How UT is adapting its refugee mentor program amid influx of Afghan students

Austin
UT Tower on a sunny day.

Amid the Afghanistan crisis and an influx of refugees coming into Austin, UT Austin’s Refugee Student Mentor Program is revving up its volunteer base to provide language and social support to incoming refugee students. (KXAN File Photo)

AUSTIN (KXAN) — During the past four years, the University of Texas at Austin’s Refugee Student Mentor Program serviced a limited number of students, as the number of refugees coming into the country stagnated.

Now, amid the Afghanistan crisis and an influx of refugees coming into Austin, the program is revving up its volunteer base to provide language and social support to incoming refugee students, program outreach director Katie Aslan said.

“Especially now, I think with it in the news and the situation being so dramatic and urgent, I think we’ve had a lot of interest from students and the public wanting to know how they can help,” she said. “So that’s been wonderful.”

When the program first launched in 2015, Aslan said the main focus was finding students who were able to speak the various native languages of incoming students and assist with their acclimation into the American school system. Languages like Pashto, Dari, Arabic and Persian have historically been in high demand among incoming refugees, she said.

Since, the program has expanded to include monolingual students who provide social support to refugee students by playing games and reading, going to lunch with them and helping them navigate a new culture and communal environment.

Currently, the Austin Independent School District is home to about 350 Afghan refugees out of a total of 700 refugee students. Of those 350 Afghan students, 13 have recently joined the district amid the ongoing crisis in Afghanistan, said Salimah Shamsuddin, AISD’s refugee family support coordinator.

Through AISD’s refugee family support office, refugee families are connected with translation services and essential resources needed as they navigate finding food, shelter and medical services. As refugee students come into the district, Shamsuddin said AISD is in the midst of training teachers on how to identify signs of trauma and provide support to students in need.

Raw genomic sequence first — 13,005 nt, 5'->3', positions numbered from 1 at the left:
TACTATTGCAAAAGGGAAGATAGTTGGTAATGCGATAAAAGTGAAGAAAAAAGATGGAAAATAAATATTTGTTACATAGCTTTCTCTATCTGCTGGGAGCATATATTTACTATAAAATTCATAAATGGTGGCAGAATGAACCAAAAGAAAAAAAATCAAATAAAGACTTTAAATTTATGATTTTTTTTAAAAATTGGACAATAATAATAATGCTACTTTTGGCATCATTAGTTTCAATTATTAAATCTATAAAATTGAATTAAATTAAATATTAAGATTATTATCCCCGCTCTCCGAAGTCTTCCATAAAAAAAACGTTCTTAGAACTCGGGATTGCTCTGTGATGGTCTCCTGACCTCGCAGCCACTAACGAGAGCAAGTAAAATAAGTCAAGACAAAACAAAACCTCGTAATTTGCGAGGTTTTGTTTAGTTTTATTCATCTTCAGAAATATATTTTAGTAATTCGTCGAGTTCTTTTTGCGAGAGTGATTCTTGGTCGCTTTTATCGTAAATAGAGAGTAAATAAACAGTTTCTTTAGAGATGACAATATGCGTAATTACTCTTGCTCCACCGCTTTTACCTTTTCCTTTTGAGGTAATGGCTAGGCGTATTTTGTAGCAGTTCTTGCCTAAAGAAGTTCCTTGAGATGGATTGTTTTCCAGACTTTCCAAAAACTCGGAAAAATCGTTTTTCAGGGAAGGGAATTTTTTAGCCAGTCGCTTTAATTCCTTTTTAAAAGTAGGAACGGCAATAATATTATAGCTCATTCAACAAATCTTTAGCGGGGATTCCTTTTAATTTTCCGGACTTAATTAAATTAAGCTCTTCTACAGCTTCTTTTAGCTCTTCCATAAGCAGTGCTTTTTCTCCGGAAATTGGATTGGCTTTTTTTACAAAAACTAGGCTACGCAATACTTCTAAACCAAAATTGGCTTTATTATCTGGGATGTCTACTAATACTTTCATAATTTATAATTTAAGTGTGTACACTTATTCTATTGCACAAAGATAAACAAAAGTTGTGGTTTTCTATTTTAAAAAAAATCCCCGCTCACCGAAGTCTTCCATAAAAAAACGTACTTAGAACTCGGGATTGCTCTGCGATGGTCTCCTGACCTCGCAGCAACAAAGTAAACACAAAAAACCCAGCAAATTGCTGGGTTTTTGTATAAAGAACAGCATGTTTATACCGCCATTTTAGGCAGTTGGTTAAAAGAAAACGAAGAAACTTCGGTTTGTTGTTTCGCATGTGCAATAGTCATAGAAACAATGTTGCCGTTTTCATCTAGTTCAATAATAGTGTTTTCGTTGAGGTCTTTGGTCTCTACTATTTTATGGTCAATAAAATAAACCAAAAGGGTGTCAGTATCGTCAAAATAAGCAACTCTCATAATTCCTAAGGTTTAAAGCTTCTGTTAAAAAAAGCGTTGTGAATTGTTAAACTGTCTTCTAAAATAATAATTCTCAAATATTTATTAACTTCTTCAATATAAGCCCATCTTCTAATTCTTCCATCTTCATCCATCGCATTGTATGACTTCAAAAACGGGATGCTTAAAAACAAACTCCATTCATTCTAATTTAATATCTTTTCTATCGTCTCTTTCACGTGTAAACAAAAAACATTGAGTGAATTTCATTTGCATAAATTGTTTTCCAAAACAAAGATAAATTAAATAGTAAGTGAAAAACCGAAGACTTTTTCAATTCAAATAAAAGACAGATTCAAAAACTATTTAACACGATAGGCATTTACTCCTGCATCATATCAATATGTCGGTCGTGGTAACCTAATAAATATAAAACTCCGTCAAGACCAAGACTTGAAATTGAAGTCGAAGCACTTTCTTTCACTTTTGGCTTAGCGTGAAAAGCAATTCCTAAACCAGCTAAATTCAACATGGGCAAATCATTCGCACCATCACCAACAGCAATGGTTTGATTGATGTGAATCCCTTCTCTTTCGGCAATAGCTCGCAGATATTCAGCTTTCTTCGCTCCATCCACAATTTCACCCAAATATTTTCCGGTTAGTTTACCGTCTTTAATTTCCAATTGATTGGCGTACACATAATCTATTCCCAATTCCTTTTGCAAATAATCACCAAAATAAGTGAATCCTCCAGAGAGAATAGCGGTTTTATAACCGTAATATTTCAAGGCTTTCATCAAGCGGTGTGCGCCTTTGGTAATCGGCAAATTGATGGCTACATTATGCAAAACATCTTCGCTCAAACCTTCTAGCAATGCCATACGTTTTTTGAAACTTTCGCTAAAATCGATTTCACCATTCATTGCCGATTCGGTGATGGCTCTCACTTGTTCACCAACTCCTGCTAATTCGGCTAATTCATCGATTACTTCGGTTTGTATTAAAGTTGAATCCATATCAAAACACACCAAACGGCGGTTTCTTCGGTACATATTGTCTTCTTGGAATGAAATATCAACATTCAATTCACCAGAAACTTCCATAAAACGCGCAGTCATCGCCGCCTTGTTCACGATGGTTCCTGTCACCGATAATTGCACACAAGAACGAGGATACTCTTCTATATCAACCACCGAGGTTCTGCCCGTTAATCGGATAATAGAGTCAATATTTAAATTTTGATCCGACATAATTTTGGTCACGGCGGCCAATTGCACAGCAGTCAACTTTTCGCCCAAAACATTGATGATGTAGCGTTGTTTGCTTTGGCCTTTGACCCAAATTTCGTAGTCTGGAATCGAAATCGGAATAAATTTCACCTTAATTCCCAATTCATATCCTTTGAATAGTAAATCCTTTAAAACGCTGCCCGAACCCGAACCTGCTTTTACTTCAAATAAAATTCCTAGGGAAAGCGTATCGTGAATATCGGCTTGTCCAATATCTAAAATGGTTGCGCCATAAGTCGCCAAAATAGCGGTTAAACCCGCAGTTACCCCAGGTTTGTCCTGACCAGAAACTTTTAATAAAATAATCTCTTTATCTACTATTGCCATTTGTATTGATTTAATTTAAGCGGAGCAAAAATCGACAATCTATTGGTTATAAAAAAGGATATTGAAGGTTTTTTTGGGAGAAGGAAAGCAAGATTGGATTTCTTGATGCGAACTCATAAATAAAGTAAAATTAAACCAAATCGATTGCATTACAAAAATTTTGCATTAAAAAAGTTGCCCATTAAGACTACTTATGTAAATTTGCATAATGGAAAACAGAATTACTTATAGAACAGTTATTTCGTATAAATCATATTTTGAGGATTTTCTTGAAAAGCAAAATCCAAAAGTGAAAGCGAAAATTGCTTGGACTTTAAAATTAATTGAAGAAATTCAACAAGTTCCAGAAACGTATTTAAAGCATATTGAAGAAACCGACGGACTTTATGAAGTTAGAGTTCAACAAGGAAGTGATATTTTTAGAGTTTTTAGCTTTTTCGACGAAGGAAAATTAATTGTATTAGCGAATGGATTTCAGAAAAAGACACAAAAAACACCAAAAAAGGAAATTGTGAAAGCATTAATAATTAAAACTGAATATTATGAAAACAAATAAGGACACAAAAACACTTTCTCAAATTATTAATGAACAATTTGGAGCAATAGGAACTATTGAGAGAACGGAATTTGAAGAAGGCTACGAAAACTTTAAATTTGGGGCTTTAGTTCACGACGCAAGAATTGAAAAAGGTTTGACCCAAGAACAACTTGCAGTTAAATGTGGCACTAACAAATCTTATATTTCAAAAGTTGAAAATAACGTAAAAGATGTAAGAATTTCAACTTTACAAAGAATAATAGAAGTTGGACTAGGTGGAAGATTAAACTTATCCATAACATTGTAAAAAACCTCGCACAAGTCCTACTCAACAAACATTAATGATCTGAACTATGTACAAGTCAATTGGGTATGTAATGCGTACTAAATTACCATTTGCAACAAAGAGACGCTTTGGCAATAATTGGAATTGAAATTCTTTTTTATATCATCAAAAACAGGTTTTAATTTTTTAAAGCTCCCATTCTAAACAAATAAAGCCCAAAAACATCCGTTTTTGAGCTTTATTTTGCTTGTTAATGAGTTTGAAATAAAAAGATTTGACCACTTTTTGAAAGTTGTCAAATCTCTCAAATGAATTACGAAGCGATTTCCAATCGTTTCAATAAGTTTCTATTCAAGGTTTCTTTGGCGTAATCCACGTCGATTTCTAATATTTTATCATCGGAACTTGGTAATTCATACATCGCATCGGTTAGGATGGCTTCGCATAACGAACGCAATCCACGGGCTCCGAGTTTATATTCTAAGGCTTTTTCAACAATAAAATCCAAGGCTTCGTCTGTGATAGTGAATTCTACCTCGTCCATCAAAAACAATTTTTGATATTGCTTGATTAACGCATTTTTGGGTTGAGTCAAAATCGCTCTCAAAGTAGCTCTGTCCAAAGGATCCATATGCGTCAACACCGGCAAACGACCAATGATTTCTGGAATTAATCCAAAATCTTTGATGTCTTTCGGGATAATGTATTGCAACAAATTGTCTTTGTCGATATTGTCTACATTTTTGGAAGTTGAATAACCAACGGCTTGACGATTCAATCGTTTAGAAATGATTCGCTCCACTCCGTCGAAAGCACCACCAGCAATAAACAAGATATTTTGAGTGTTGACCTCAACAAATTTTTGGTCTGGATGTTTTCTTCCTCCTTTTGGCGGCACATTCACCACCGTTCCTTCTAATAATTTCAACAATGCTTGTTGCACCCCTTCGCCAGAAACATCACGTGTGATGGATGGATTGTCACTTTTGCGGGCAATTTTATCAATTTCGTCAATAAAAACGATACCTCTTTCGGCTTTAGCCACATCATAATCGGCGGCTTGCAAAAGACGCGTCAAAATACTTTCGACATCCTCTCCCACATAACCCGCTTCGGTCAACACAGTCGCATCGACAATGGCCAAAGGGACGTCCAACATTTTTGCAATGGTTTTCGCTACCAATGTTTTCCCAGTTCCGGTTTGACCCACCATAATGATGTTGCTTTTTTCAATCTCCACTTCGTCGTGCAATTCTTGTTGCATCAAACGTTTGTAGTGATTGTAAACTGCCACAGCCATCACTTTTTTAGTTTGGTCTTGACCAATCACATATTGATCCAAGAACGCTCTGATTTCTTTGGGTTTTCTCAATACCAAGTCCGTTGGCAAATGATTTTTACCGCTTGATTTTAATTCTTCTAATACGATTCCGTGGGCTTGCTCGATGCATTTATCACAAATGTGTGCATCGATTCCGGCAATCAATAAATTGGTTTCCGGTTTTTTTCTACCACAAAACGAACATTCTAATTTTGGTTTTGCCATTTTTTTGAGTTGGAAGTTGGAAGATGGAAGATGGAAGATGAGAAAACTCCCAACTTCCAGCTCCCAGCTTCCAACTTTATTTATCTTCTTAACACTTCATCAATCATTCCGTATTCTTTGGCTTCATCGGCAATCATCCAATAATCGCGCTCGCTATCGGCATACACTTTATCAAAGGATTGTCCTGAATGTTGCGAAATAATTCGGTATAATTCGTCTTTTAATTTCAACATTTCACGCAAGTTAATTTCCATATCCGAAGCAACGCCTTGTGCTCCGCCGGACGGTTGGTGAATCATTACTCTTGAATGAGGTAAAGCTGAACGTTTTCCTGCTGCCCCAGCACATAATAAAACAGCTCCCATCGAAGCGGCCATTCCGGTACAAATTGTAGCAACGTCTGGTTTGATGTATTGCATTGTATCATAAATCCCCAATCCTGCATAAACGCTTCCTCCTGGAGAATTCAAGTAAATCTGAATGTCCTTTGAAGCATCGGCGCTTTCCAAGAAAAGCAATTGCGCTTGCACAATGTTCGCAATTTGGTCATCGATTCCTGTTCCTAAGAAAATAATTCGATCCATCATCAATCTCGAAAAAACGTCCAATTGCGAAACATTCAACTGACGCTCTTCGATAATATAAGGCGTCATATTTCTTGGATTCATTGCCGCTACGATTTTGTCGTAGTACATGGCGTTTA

“Some of our students come in with trauma either during their migration phase or maybe in their home country. And so, it’s important that we as educators are seeing that in the classroom, because it affects everything.”

Salimah Shamsuddin, refugee family support coordinator, AUSTIN ISD

“It’s all individual, case-by-case, but some of our students come in with trauma either during their migration phase or maybe in their home country,” she said. “And so, it’s important that we as educators are seeing that in the classroom, because it affects everything. It affects your academic progress, it can affect your well-being in general, and we want to make sure that they get support early on.”

Like many aspects of life, the coronavirus pandemic posed unforeseen challenges for the program. Aslan said student volunteers had to navigate mentoring students through a virtual medium — an experience that posed its challenges, but one students were able to pull off, she added.

Last year, the program worked with students on 13 different campuses throughout AISD. Now, as demand increases amid the latest wave of refugees entering the district, there been heightened interest in how community members can give back, she said.

For those interested in giving back, Aslan said the Refugee Services of Texas's Austin Service Center outlines volunteer opportunities and collects secondhand items and financial donations for those coming into the Central Texas community. The UT refugee student mentor program is also collecting donations to help student volunteers cover the costs of rideshares to AISD campuses in the city, so they can continue providing in-person students to refugee students.

Austin ISD's crisis support fund also serves as a resource that provides access to food services, health programs and housing and utility resources, among others.

"Our families are so resilient," Shamsuddin said. "A lot of people think, 'oh, refugees are coming, it's going to be so challenging at school.' We really need to look from a mindset of what they're bringing into the classroom. And, you know, they're bringing their diversity."

Copyright 2021 Nexstar Media Inc. All rights reserved. This material may not be published, broadcast, rewritten, or redistributed.

Austin-Travis County

Tracking the Coronavirus

Coronavirus Cases Tracker

Latest Central Texas COVID-19 Cases

Trending Stories

Don't Miss